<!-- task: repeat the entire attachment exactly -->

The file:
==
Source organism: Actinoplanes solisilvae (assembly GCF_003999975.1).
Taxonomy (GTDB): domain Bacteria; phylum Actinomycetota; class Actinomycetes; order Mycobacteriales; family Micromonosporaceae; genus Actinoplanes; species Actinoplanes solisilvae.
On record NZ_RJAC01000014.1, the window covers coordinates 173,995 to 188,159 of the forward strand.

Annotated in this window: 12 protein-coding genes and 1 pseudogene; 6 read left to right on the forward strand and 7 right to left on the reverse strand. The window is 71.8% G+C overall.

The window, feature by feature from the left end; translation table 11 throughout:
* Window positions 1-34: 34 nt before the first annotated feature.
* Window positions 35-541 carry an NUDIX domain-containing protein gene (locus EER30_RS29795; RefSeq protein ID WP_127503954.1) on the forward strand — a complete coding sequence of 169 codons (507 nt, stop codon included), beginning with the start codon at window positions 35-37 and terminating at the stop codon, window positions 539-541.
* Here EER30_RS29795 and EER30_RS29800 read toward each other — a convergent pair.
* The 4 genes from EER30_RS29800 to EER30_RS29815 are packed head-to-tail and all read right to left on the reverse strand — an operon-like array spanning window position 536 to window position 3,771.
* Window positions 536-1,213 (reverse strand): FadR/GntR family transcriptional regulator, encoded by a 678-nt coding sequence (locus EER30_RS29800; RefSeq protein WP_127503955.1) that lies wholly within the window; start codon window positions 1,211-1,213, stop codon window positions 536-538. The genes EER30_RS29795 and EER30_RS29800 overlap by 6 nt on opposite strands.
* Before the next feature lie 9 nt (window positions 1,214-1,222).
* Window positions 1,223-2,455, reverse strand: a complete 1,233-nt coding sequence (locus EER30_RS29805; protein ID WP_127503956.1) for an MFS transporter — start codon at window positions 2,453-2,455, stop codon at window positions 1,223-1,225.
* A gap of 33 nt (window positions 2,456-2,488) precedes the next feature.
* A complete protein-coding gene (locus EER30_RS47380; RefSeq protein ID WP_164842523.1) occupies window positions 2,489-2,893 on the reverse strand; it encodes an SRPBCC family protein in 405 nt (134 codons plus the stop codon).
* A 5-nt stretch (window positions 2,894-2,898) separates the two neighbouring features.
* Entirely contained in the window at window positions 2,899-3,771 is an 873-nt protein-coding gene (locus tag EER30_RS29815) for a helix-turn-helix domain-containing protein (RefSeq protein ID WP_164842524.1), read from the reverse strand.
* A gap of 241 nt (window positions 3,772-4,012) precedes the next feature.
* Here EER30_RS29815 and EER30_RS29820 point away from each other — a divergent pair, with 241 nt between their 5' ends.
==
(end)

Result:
Source organism: Actinoplanes solisilvae (assembly GCF_003999975.1).
Taxonomy (GTDB): domain Bacteria; phylum Actinomycetota; class Actinomycetes; order Mycobacteriales; family Micromonosporaceae; genus Actinoplanes; species Actinoplanes solisilvae.
On record NZ_RJAC01000014.1, the window covers coordinates 173,995 to 188,159 of the forward strand.

Annotated in this window: 12 protein-coding genes and 1 pseudogene; 6 read left to right on the forward strand and 7 right to left on the reverse strand. The window is 71.8% G+C overall.

The window, feature by feature from the left end; translation table 11 throughout:
* Window positions 1-34: 34 nt before the first annotated feature.
* Window positions 35-541 carry an NUDIX domain-containing protein gene (locus EER30_RS29795; RefSeq protein ID WP_127503954.1) on the forward strand — a complete coding sequence of 169 codons (507 nt, stop codon included), beginning with the start codon at window positions 35-37 and terminating at the stop codon, window positions 539-541.
* Here EER30_RS29795 and EER30_RS29800 read toward each other — a convergent pair.
* The 4 genes from EER30_RS29800 to EER30_RS29815 are packed head-to-tail and all read right to left on the reverse strand — an operon-like array spanning window position 536 to window position 3,771.
* Window positions 536-1,213 (reverse strand): FadR/GntR family transcriptional regulator, encoded by a 678-nt coding sequence (locus EER30_RS29800; RefSeq protein WP_127503955.1) that lies wholly within the window; start codon window positions 1,211-1,213, stop codon window positions 536-538. The genes EER30_RS29795 and EER30_RS29800 overlap by 6 nt on opposite strands.
* Before the next feature lie 9 nt (window positions 1,214-1,222).
* Window positions 1,223-2,455, reverse strand: a complete 1,233-nt coding sequence (locus EER30_RS29805; protein ID WP_127503956.1) for an MFS transporter — start codon at window positions 2,453-2,455, stop codon at window positions 1,223-1,225.
* A gap of 33 nt (window positions 2,456-2,488) precedes the next feature.
* A complete protein-coding gene (locus EER30_RS47380; RefSeq protein ID WP_164842523.1) occupies window positions 2,489-2,893 on the reverse strand; it encodes an SRPBCC family protein in 405 nt (134 codons plus the stop codon).
* A 5-nt stretch (window positions 2,894-2,898) separates the two neighbouring features.
* Entirely contained in the window at window positions 2,899-3,771 is an 873-nt protein-coding gene (locus tag EER30_RS29815) for a helix-turn-helix domain-containing protein (RefSeq protein ID WP_164842524.1), read from the reverse strand.
* A gap of 241 nt (window positions 3,772-4,012) precedes the next feature.
* Here EER30_RS29815 and EER30_RS29820 point away from each other — a divergent pair, with 241 nt between their 5' ends.